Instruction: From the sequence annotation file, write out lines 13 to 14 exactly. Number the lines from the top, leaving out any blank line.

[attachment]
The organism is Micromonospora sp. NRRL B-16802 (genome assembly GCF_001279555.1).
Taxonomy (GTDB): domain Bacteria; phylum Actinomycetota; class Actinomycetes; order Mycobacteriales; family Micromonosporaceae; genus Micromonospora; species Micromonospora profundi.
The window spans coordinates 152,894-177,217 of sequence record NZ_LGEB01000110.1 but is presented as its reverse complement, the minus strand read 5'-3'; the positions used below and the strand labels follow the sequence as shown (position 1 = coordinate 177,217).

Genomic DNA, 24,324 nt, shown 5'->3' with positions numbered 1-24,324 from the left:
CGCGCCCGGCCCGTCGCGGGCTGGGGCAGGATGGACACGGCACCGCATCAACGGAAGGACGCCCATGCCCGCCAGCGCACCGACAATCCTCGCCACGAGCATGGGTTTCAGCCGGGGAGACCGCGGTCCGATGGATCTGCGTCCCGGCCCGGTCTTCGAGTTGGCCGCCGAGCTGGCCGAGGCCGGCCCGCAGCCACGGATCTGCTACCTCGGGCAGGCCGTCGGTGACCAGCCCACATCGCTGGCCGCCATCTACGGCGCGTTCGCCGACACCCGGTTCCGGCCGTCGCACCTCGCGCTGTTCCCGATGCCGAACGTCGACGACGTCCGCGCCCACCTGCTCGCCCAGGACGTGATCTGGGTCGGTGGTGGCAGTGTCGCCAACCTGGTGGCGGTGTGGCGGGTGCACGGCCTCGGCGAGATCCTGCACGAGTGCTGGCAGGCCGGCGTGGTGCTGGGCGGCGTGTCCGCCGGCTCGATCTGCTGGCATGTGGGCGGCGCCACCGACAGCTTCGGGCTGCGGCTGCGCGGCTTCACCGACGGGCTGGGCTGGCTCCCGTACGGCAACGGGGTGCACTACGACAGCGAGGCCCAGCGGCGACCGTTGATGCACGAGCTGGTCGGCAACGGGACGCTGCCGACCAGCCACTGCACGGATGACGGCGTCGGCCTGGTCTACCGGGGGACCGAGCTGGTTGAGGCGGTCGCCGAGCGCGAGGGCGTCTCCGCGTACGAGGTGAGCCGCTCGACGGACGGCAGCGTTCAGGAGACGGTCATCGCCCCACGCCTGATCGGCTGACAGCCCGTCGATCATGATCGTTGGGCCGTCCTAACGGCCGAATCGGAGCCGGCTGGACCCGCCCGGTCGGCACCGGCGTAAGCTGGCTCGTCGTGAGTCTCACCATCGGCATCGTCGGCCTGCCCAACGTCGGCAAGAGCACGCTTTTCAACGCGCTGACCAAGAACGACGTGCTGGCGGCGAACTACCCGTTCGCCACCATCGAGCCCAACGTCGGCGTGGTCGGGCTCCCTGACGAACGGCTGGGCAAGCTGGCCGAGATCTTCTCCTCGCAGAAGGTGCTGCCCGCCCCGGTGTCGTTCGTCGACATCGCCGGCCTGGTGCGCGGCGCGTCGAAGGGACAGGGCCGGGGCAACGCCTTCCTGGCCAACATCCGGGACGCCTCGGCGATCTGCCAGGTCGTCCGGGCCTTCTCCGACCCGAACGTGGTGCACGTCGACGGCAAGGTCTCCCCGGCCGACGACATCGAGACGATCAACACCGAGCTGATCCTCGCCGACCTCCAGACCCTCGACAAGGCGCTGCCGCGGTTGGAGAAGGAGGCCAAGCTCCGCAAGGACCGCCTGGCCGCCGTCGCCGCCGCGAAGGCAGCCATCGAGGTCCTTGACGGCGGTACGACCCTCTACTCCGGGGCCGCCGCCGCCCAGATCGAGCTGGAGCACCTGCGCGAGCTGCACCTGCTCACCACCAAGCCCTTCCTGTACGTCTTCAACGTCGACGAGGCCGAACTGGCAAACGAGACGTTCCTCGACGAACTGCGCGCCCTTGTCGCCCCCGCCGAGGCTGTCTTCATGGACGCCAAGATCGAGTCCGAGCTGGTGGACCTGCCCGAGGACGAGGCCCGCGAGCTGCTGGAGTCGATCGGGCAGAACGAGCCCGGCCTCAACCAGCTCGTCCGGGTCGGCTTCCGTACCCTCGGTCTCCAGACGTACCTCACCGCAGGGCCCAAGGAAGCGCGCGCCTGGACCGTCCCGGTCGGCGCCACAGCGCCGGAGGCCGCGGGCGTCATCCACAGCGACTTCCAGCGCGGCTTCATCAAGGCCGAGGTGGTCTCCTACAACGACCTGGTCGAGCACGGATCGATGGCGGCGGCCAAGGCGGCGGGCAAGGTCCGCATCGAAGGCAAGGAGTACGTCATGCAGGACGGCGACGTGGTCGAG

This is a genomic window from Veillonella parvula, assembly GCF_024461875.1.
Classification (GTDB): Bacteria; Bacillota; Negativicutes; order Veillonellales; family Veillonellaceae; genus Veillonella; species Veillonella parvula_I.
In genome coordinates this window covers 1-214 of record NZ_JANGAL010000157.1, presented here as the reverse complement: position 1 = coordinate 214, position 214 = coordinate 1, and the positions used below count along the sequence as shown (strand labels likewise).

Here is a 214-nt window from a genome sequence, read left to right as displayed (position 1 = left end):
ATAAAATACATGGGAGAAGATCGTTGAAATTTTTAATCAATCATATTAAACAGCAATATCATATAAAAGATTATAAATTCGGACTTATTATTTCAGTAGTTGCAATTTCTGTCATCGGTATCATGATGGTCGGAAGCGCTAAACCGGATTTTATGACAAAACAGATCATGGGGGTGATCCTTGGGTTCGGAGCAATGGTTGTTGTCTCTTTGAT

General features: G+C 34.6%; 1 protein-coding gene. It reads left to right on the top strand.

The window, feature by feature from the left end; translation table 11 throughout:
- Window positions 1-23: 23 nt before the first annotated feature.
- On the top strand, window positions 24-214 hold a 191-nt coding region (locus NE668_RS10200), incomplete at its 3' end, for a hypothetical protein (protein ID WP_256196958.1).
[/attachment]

- Window positions 1-23: 23 nt before the first annotated feature.
- On the top strand, window positions 24-214 hold a 191-nt coding region (locus NE668_RS10200), incomplete at its 3' end, for a hypothetical protein (protein ID WP_256196958.1).